Are you interested in how plants and animals develop and function, or how biological diversity arises and can be conserved and used for our benefit? Have you thought about a specialised career in biotechnology, agriculture, or medicine? Genetics is at the heart of all life on Earth, and addresses diverse problems; from understanding evolution, to preventing and curing disease, to improving food production, to deciding the best ways to restore our degraded natural world.
The study of Genetics involves gaining experience with laboratory and computational techniques for analysing DNA variation and function, and with living organisms in research, medical, industrial and natural settings.
This is a truly life-enhancing science, exploring all aspects of plants and their impact on life on Earth.
Plants are intrinsic to shaping the world, they feed us (directly or indirectly), and provide fibre for clothing, wood for furniture, shelter and fuel, paper for books, spices for flavour, and drugs for medicine, not to mention, the oxygen we breathe!
What we study in Plant Science ranges from the miniscule to the vast, from molecular biology, to anatomy and physiology, and to landscape ecology. Study plant science: it will change your life.
Field Botany is an iconic part of the University of Tasmania's undergraduate offerings, remembered fondly by students for the past 30 years.
In this unit, students experience the major natural vegetation communities in Tasmania & the key processes shaping them.
Students are introduced to the diversity of plants found in environments from near sea level moorlands to exposed alpine heaths, from rich basalt soil to ancient, weathered quartzite, and from sites ravaged by clear felling and burning to ancient cool, temperate rainforests.
Image credit: Robert Wiltshire - Field Botany
Curious about the diversity of animals on earth, how they behave, and how they have adapted to the environments in which they live? Study Zoology! You will visit remote field sites and encounter native wildlife in a variety of terrestrial and aquatic ecosystems..
You will learn about relationships between structure and function in animals through lectures and laboratory practicals and learn how these traits evolved over time. Our Zoology course encompasses animal behaviour, evolution, physiology, development and distribution to provide knowledge and skills for careers in wildlife management, conservation and research.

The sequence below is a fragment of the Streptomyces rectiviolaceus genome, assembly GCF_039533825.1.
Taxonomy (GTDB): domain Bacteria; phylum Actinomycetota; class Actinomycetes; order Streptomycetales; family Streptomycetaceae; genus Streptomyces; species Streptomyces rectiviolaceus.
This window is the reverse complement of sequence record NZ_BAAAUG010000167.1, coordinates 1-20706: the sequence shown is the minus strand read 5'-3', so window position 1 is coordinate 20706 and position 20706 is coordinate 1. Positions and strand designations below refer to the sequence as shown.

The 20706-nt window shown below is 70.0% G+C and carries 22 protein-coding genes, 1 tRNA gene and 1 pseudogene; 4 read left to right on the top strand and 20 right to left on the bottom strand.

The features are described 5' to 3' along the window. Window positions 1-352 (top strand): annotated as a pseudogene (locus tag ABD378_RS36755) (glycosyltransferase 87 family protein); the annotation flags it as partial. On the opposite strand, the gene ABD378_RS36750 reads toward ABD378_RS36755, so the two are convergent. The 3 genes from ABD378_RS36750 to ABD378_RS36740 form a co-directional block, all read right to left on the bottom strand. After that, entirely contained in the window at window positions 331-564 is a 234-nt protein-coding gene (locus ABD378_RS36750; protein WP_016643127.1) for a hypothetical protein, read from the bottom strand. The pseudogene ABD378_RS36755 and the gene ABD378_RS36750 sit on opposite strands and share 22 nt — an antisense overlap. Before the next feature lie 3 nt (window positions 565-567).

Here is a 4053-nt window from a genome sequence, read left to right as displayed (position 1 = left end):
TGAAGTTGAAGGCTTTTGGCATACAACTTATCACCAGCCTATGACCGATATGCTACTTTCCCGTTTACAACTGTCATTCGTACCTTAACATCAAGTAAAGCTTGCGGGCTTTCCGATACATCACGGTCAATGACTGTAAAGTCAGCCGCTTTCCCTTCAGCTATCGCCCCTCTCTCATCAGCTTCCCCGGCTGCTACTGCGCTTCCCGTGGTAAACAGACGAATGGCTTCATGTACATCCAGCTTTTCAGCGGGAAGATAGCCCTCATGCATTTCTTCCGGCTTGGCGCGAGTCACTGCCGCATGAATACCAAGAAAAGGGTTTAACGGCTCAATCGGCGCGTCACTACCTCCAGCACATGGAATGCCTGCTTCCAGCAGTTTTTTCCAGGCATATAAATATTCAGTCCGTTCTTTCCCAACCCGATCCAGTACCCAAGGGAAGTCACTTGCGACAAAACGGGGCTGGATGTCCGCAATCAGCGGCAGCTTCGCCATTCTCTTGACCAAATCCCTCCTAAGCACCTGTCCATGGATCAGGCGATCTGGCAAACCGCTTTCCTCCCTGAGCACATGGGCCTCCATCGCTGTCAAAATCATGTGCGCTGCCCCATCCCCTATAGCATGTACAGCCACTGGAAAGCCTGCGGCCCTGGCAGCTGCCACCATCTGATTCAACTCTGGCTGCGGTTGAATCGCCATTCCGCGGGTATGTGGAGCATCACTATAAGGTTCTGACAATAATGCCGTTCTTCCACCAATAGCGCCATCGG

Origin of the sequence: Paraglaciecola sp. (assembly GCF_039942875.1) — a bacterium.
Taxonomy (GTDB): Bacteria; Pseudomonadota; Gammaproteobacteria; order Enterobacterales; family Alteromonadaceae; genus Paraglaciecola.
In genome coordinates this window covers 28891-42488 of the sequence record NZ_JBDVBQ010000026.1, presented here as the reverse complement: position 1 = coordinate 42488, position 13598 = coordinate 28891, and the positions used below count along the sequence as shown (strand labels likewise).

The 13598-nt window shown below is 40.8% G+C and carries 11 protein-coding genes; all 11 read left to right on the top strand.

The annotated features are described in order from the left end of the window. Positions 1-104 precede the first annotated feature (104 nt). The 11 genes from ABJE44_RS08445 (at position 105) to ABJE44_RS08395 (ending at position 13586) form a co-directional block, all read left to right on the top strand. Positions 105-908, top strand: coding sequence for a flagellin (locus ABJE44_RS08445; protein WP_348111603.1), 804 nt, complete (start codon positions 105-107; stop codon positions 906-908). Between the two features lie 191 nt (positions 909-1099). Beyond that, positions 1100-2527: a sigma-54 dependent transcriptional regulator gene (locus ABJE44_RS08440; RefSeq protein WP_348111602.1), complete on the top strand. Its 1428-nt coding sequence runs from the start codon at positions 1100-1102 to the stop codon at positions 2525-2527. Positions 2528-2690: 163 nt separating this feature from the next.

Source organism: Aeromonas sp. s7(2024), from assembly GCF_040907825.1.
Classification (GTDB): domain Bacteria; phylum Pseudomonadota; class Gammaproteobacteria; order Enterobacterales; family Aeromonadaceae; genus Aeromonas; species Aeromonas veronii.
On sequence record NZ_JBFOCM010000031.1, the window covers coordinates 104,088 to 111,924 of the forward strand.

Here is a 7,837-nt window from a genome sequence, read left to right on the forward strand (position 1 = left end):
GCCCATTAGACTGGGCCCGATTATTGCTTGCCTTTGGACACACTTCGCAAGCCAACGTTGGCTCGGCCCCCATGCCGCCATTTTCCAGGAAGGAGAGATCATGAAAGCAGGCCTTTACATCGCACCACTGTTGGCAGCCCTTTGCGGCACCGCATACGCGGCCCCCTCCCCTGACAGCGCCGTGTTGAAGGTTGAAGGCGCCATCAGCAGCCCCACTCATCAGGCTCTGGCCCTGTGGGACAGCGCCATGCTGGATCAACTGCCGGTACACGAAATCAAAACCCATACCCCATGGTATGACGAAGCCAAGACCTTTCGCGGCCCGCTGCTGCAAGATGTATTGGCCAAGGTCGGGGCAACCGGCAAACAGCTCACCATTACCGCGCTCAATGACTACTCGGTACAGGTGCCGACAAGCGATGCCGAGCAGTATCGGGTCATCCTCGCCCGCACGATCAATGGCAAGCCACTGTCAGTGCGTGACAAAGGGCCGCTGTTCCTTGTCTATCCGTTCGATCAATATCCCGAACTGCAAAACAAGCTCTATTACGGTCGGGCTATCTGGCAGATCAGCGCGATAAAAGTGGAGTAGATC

Animal Evolution and Ecology
This weekend field trip to beautiful Fortescue Bay on the Tasman Peninsula provides hands-on experience with Tasmania’s native animals: trapping, habitat surveys and analytical methods. Activities can include:
- Mark-recapture study of blue wrens or brush tailed possums
- Distribution of sand-hoppers
- Intertidal fauna survey
- Freshwater fauna survey
- Reptile survey
- Seine netting
- Bush bird transect surveys
- Small mammal trapping (including bat trapping) and spotlighting
- Animal track and scat identification
Our graduates have forged exciting careers around the world, in research, industry, education, government and independent NGOs (non-government organisations).
After completing your undergraduate degree, you may look to gain industry experience, or continue studying and complete a research Honours year, where you will conduct your very own research project, with plenty of support and guidance from your supervisors. Research Honours can give you valuable practical experience prior to securing a job; or it might be the first step of a career in research.
Biological Sciences is relevant to the entire planet. No matter which area fascinates you most or what motivates you, there are exciting career opportunities to be found right here in Tasmania, elsewhere in Australia and around the globe. Every environment on earth has its own unique biological challenges and after completing a course in Biological Sciences, you will be well-equipped to help develop solutions.